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No more married happily ever after

NEW DELHI: Marriage is easy. Sustaining it, however, is a whole different story. And if the latest survey by leading matrimonial website jeevansathi.com is to be believed, most marriages aren’

Published: 01st January 2012 01:01 AM  |   Last Updated: 16th May 2012 06:06 PM   |  A+A-

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NEW DELHI: Marriage is easy. Sustaining it, however, is a whole different story. And if the latest survey by leading matrimonial website jeevansathi.com is to be believed, most marriages aren’t made in heaven anymore.

A closer look at the study reveals an upward trend in the number of divorcees under the age of 25 in India. The number of profiles of divorcees on the matrimonial website has doubled in the last three years, when it was about four per cent of the total number of prospective brides/grooms. In the capital alone, by the year 2008, the number of people under 25 who had sought divorce was 2,701. In 2009, it increased to 3,407, followed by 3,127 in 2010 and 3,118 this year.

For some couples, even the most miserable divorce is preferable to tolerating an unhappy marriage. “The biggest reason for this phenomenon is the fact that there is much more awareness about individual rights and a corresponding drop in adjustibility. There’s also a chauvinistic and barbaric system to contend with. Historically, for 20,000 years we have oppressed our women. Today they are well educated, independent and intolerant towards injustice, unlike two generation ago when they has no choice but to live under deplorable circumstances,” says Mandeep Singh Vinaik, a reputed divorce lawyer working the Delhi High Court for over 26 years.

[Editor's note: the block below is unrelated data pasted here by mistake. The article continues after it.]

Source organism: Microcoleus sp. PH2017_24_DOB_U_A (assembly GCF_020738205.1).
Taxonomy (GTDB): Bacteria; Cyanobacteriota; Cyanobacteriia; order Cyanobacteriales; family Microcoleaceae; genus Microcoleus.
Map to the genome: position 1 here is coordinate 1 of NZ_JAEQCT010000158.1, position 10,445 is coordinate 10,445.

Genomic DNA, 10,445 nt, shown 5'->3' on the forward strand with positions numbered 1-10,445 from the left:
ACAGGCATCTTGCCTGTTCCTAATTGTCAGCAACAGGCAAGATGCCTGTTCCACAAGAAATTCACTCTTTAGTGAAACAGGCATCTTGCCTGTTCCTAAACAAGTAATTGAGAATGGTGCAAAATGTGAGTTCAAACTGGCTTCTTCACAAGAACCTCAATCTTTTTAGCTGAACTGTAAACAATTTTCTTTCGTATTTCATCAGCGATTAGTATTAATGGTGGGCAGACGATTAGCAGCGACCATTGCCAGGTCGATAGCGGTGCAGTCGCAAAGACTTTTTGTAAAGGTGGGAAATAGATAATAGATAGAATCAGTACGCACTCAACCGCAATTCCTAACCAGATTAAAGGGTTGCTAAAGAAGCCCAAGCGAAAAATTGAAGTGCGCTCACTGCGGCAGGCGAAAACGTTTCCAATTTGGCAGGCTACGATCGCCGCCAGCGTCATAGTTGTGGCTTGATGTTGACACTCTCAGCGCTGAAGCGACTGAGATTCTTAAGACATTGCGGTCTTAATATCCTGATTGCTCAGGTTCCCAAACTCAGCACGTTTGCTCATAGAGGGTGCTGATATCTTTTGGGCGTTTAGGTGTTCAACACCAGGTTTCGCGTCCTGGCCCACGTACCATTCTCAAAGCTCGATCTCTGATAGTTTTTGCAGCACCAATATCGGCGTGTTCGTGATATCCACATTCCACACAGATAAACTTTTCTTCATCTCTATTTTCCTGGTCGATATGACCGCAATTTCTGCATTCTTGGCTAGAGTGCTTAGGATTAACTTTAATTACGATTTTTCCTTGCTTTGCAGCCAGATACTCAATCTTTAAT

Despite the benefits a marriage brings, there is something surely going wrong somewhere. Explains Rita Joshi, an entrepreneur who had a taste of marriage—briefly of course. “I was never the one for marriage, but because of constant societal pressures, my family was keen I tie the knot. Not to my surprise, 10 days after my marriage, I was being expected to cook, clean and cater to the needs of my in-laws’ and their dog. There was no way I could put up with that, considering I myself held a demanding job. Seven months later, I filed for divorce.” Pooja Sethi, a 23-year-old with a corporate job got married to her childhood sweetheart, ostensibly to get a better life. Soon after marriage, however, she was being needled to have a baby. “All hell broke loose because here I was, a young confident girl. I had barely learnt the ways of the world and I was being expected to conceive. After arguing for days, when my physical health was affected, I decided to separate,” says Sethi, who packed off to London School of Economics a few months later to pursue a masters degree. “Survival is not an issue for women anymore. They are liberated and empowered enough to manage a living with or without a husband. Men, on the other hand, have learnt the language of sophisticated wooing, but their mentality remains the same as before. To tell you honestly, educated families stink the most,” says Vinaik, adding that patterns below the surface haven’t changed at all. “We are looking at the branches of the tree but ignoring the roots. Outside of usual reasons for high divorce rates amongst young people, like incompatibility, lack of intimacy and busy schedules, clinical depression is also a major cause, about which most people are in total denial,” he says.

Rohit Manghnani, Business Head, jeevansathi.com, believes incompatibility and lack of adjustment is the key reason for increase in the number of divorcee profiles amongst youngsters. Online matrimony sites provide the divorced an opportunity to find partners of their choice with ease and sensitivity. “Our research shows that divorced individuals tend to find online marriage partners easily, and a high percentage of them have been successful in finding partners within the first three months of registering with us,” he says. Once bitten, twice happy?



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